For most people who work on climate change policy, targets have been aspirational, something we’re working towards. California has changed all that by announcing that its first key climate policy milestone is now in our rear-view mirror, more than three years early. Good news like this deserves a few more minutes in the spotlight:
It was a ground-breaking commitment for a major economy like California to agree to binding limits on carbon pollution. As it turns out, we reduced carbon emissions faster than we thought was possible.
This is unambiguously a good thing and cause for celebration.
We should absolutely enjoy the accomplishment, but also keep in mind that we have a long way to go. California has set a legal target of reducing emissions 40% from this level by 2030, as well as an Executive Order calling for 80% reductions by 2050; current science indicates we should go much farther and much faster. Basically all industrialized economies need to at least hit, and probably exceed, that 2050 number to have a hope of avoiding the worst effects of climate change.
Achieving our first target is a significant and laudable goal, nonetheless! Let’s unpack the achievement a bit, as well as what we should expect from California’s climate change policy over the next decade.
The Big Climate Success Story: Renewable Electricity
We achieved the 1990 goal largely by decarbonizing electricity. The state’s ambitious Renewable Portfolio Standard (RPS) which required utilities to obtain increasing fractions of their supply from renewable sources deserves most of the credit. The RPS created an initial market which supported large investments into R&D as well as renewable generation. Our RPS helped drive the rapid decline in wind and solar prices. Wind and solar are now cheap enough to out-compete fossil fuels on the basis of fundamental costs, even in states which do not provide the same level of support as California.
We are clearly not done with the electrical sector, but clearly are on the right trajectory. The downside of early success is that we can’t keep meeting economy-wide targets by decarbonizing electricity, there’s just not enough carbon left in that sector. We need to squeeze out the last carbon that remains, partly by shifting the times of electrical load to match renewable energy supply. Cheap batteries will make this much easier, by allowing wind and mid-day solar – some of which is often wasted due to lack of demand – to be stored for use when needed. We’ll get there.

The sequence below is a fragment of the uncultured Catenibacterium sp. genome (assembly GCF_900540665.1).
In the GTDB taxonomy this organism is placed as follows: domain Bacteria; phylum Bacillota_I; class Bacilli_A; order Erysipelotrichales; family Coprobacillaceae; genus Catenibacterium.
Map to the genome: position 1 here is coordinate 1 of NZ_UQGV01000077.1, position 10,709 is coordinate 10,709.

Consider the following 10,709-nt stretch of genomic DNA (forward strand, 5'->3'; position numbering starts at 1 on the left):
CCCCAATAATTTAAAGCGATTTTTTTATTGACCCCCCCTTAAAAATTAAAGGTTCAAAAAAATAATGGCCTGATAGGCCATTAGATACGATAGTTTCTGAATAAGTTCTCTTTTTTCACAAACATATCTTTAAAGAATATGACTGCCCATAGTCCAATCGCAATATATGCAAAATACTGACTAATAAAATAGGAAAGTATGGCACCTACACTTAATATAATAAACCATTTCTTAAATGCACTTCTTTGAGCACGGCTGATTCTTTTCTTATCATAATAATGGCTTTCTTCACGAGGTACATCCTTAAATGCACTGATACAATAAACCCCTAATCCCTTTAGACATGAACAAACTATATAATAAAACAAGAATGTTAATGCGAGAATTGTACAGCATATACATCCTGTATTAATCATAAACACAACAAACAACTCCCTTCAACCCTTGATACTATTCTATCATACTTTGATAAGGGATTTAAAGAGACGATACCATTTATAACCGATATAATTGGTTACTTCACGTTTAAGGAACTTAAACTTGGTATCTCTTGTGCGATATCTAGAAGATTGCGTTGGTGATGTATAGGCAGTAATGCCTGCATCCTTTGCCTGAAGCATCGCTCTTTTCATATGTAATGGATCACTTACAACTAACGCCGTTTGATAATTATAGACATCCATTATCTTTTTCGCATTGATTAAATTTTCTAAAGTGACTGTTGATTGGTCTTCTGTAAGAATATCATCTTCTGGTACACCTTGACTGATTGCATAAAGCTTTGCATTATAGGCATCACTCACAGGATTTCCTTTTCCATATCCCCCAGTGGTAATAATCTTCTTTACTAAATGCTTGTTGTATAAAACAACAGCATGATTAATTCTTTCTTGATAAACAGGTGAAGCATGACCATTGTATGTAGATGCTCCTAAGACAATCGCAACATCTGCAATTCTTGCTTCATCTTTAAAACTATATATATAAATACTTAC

If Senate Bill 100, currently before the California legislature, passes, then we’ll get there no later than 2045. A zero-emitting grid is probably achievable without assuming further developments in technology. A 90-95% zero-emitting grid certainly is. Cheap, zero-emitting, dispatchable generation (nuclear? combustion with CCS?) or seasonal energy storage (hydrogen? molten salt?) is the last piece needed to render fossil fueled electricity totally obsolete.
Slower Progress in Industrial Sectors
In the industrial sector, the previous decade has been about making the obvious investments into energy efficiency and the next decade is going to be all about reducing high warming impact gases, like methane and some refrigerants. As the graph above shows, a significant improvement from cogeneration, using industrial combustion sources to generate both heat and electricity instead of just heat, produced much of the gains to offset the effects of economic growth. Policies like the Self-Generation Incentive Program have encouraged more co-generation, which doesn’t require advanced technology, just upgrading old single-purpose boilers to the most efficient current commercial designs; a 20th Century solution to a 21st Century problem.
We’re going to need advanced technology for the future, however. Luckily, innovation continued while we were cleaning up the obvious inefficiencies. In essence, as we were picking the low-hanging fruit, we were also building better ladders, which brings the next tier of reductions into reach. Carbon-neutral or negative cement will be a big win for the climate, as will carbon capture and sequestration for refineries and ethanol production. We need to move these technologies out of the lab and into commercial-scale projects.
Extending cap-and-trade through AB 398 and 617 was an absolutely critical step, which we must capitalize on by setting program rules to limit the potential over-supply of permits. The price signal is the best opportunity to push the next wave of efficiency in the industrial sector.
Transportation: The Next Big Mountain to Climb
People are driving more and the progress from federal fuel economy standards isn’t enough to offset that, even if they survive the efforts of Trump, Wheeler and the ghost of Scott Pruitt to eviscerate them.